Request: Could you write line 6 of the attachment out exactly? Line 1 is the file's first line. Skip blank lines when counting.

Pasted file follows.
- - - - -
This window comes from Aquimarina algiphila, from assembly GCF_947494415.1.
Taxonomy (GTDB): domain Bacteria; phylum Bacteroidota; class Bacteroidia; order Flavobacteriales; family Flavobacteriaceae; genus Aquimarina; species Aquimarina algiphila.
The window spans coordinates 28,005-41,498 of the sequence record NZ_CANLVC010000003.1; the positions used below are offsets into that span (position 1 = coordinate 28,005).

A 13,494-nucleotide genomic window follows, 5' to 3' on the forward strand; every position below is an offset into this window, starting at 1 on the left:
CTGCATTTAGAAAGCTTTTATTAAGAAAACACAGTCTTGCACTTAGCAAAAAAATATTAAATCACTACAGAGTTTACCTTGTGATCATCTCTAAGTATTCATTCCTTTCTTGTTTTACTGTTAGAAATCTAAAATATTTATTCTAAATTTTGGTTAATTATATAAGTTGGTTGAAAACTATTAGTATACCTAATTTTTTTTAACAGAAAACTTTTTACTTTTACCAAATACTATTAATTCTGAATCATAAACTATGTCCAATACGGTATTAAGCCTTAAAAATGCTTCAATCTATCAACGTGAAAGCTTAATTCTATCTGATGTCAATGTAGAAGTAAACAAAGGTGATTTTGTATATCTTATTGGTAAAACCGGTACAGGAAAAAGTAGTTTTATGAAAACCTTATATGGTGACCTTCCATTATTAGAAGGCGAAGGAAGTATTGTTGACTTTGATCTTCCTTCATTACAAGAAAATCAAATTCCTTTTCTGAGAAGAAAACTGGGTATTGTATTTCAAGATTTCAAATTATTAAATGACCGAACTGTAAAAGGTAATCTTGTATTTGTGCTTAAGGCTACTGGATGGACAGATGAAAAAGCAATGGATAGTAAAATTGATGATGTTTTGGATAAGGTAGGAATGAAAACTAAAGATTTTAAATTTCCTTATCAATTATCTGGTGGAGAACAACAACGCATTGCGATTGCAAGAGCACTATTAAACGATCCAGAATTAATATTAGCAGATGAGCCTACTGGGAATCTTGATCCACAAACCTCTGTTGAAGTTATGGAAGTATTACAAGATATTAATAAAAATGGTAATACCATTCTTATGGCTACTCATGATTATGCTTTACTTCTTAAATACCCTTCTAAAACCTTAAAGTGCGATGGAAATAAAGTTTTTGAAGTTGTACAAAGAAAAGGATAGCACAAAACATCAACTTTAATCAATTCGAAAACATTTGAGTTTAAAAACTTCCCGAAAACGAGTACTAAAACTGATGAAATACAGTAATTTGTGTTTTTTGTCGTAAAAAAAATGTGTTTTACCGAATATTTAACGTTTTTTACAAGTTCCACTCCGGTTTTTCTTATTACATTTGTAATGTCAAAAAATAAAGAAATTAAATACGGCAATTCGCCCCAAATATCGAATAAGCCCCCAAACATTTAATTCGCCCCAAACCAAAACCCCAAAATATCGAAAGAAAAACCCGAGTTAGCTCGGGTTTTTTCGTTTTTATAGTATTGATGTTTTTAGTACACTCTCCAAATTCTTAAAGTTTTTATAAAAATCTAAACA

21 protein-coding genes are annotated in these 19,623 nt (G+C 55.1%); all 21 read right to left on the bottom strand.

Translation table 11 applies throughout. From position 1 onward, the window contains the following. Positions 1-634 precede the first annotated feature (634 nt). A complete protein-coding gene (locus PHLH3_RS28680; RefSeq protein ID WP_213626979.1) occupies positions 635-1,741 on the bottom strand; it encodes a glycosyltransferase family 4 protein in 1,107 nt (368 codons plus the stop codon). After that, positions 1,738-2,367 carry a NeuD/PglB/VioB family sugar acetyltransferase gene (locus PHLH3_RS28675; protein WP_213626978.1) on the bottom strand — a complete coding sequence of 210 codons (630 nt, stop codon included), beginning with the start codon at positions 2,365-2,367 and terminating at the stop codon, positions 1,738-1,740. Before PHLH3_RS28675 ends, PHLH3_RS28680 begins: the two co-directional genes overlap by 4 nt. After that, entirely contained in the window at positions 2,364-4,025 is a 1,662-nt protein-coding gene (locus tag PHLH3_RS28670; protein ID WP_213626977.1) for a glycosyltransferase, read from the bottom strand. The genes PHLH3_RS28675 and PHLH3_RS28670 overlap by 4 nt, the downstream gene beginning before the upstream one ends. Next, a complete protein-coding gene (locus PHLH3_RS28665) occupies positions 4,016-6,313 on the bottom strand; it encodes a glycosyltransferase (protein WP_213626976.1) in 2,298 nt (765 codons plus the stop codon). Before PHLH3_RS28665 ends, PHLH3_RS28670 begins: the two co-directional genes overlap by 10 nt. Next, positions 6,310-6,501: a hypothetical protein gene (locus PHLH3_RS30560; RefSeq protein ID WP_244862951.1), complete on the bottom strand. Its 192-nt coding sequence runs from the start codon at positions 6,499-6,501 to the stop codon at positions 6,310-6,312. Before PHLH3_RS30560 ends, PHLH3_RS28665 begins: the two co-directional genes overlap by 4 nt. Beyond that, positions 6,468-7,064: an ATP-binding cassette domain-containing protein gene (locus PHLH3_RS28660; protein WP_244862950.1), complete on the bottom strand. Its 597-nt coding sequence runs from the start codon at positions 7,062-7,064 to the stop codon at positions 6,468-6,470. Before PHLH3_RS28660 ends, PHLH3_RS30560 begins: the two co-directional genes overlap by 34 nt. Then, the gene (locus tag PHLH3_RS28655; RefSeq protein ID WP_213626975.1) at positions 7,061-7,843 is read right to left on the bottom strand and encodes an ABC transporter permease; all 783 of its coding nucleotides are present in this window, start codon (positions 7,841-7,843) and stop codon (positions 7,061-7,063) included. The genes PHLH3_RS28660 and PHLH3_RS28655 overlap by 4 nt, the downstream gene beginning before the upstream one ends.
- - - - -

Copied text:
21 protein-coding genes are annotated in these 19,623 nt (G+C 55.1%); all 21 read right to left on the bottom strand.